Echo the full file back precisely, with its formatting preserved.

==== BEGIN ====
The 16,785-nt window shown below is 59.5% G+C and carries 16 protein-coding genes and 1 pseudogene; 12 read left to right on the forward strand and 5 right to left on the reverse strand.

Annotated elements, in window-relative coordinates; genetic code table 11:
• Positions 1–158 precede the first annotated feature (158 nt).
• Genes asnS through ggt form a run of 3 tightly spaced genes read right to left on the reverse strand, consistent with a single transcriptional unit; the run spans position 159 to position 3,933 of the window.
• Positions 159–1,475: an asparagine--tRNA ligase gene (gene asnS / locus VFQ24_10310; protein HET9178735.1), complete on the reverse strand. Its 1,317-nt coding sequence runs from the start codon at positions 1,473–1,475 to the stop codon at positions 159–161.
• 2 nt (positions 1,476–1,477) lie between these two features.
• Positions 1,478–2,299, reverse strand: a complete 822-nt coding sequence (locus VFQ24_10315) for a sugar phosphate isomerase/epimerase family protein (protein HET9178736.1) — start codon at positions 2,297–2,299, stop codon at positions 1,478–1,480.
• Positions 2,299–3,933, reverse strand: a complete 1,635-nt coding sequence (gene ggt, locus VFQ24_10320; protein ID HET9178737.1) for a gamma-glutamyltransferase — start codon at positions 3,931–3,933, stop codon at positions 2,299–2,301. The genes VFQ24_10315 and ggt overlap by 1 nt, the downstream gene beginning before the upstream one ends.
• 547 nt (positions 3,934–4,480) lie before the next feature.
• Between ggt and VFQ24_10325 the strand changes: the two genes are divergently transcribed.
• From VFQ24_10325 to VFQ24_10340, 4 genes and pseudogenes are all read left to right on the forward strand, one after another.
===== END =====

The 16,785-nt window shown below is 59.5% G+C and carries 16 protein-coding genes and 1 pseudogene; 12 read left to right on the forward strand and 5 right to left on the reverse strand.

Annotated elements, in window-relative coordinates; genetic code table 11:
• Positions 1–158 precede the first annotated feature (158 nt).
• Genes asnS through ggt form a run of 3 tightly spaced genes read right to left on the reverse strand, consistent with a single transcriptional unit; the run spans position 159 to position 3,933 of the window.
• Positions 159–1,475: an asparagine--tRNA ligase gene (gene asnS / locus VFQ24_10310; protein HET9178735.1), complete on the reverse strand. Its 1,317-nt coding sequence runs from the start codon at positions 1,473–1,475 to the stop codon at positions 159–161.
• 2 nt (positions 1,476–1,477) lie between these two features.
• Positions 1,478–2,299, reverse strand: a complete 822-nt coding sequence (locus VFQ24_10315) for a sugar phosphate isomerase/epimerase family protein (protein HET9178736.1) — start codon at positions 2,297–2,299, stop codon at positions 1,478–1,480.
• Positions 2,299–3,933, reverse strand: a complete 1,635-nt coding sequence (gene ggt, locus VFQ24_10320; protein ID HET9178737.1) for a gamma-glutamyltransferase — start codon at positions 3,931–3,933, stop codon at positions 2,299–2,301. The genes VFQ24_10315 and ggt overlap by 1 nt, the downstream gene beginning before the upstream one ends.
• 547 nt (positions 3,934–4,480) lie before the next feature.
• Between ggt and VFQ24_10325 the strand changes: the two genes are divergently transcribed.
• From VFQ24_10325 to VFQ24_10340, 4 genes and pseudogenes are all read left to right on the forward strand, one after another.